Mezzotint was born of painting in the 17th century, died of photography in the 19th, and is being resurrected at the
beginning of the Third millennium, just as computer art is redefining reality for a generation in which mystery of what
we do not know is becoming more precious to us than all we know.
Mezzotint started out as the art for the nobility.
Among the earliest examples known are mezzotint made by the inventor of the technique Ludwig von Siegen,
“The Margravine of Hesse” (1643), and
another, “The Standard Bearer” by Prince
Rupert the Palatinate (1658). The mezzotint technique made it possible to create a full range of tones from the deepest
black to a brilliant white, and in this way match the full range
of tones of a painting. This was the time of Rembrandt, and the pictorial space which during the Renaissance had been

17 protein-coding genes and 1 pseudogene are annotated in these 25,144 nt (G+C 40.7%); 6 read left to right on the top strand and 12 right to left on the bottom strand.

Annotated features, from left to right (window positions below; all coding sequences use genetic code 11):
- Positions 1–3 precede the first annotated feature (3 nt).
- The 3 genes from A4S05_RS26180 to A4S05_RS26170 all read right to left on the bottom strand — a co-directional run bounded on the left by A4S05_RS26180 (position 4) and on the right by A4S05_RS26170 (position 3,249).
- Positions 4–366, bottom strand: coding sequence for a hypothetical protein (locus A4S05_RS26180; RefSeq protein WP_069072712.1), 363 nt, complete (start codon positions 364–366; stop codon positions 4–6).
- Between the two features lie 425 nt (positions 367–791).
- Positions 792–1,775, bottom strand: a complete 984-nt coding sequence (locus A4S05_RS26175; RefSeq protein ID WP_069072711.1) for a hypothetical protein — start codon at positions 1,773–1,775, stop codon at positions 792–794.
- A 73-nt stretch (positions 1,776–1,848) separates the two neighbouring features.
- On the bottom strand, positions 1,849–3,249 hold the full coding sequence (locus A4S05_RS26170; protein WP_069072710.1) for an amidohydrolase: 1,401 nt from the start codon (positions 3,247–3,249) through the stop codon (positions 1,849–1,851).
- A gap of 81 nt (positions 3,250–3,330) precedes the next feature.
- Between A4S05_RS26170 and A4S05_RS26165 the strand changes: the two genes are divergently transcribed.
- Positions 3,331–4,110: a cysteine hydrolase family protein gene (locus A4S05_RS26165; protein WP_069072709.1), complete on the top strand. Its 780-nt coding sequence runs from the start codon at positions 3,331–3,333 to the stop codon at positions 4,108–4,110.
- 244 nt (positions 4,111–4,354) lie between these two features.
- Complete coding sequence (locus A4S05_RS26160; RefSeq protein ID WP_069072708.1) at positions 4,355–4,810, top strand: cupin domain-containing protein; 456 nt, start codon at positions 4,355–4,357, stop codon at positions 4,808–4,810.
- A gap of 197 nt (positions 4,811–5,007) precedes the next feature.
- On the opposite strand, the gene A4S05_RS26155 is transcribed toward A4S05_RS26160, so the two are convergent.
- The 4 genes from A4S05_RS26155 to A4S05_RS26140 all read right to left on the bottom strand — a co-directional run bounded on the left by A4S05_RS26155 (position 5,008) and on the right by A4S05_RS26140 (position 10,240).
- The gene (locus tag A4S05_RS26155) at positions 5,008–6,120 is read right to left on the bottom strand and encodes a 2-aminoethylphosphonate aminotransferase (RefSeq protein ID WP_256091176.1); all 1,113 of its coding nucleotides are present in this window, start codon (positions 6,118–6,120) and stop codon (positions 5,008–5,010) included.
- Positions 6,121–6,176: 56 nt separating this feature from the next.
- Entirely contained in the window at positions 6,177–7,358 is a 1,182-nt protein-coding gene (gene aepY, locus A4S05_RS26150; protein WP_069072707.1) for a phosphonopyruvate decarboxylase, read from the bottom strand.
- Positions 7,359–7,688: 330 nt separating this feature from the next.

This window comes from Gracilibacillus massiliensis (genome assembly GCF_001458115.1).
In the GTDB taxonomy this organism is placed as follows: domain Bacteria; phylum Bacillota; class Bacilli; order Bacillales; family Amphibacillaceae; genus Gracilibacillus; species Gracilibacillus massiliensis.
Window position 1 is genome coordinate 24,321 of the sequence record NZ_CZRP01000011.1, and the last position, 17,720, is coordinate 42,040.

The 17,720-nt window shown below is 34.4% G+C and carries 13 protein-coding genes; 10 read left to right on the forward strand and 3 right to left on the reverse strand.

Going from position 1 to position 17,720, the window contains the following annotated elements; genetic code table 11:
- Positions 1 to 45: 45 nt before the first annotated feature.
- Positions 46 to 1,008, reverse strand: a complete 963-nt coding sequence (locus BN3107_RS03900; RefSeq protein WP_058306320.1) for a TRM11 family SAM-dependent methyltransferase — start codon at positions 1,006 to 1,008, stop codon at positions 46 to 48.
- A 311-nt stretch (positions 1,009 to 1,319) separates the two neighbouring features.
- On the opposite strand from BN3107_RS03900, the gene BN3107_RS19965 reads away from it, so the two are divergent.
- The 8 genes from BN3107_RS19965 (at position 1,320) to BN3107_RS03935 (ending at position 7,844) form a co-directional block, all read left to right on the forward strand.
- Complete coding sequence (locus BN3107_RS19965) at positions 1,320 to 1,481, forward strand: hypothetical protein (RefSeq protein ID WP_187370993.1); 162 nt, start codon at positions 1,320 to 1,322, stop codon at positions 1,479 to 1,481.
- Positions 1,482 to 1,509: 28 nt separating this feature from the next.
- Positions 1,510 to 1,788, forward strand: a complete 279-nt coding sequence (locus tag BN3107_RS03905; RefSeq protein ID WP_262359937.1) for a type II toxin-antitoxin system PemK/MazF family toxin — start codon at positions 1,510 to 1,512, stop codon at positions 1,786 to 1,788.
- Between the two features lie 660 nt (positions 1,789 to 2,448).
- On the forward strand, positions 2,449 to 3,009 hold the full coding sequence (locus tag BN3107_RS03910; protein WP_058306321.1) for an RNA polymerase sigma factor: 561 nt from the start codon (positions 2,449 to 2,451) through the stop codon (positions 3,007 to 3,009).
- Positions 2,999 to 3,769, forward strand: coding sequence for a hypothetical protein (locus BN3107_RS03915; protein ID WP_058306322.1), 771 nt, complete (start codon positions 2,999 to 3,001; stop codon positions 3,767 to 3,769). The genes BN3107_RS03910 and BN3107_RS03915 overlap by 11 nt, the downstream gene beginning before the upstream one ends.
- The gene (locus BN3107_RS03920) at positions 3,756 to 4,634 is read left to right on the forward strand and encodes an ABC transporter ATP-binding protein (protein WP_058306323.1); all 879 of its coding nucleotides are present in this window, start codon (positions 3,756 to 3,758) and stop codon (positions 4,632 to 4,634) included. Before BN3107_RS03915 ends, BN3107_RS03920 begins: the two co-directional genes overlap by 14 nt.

clearly defined as a constructed linear perspective, was suddenly becoming filled with ambiguous lights and shadows.
The process of producing mezzotint is labor intensive and calls first for the roughing up the surface of a copper plate by
means of rocking it with a spiky roulette. The artist then took the plate and by scraping and burnishing could achieve the
halftones and bright highlights of an oil painting. The effect was stunning, and when the technique was introduced to England
by Prince Rupert, it evolved under the influence of Sir Joshua Reynolds into an elegant substitute for paintings in English
drawing rooms. Ideally suited for the romantic taste of the time it became known as the “dark” or “English
Towards the end of the 18th century, just as Goya began his Caprichos, Joseph Wright of Derby became intrigued by the
mysterious play of light in the dark forge and of workshops at the very beginning of the Industrial Revolution. But then,
almost overnight, photography proved too powerful a rival in producing – or
reproducing the conflicting shadows of a new
age, and mezzotint making became a technique of the past.
Fragment of text by Hans Guggenheim, Ph.D.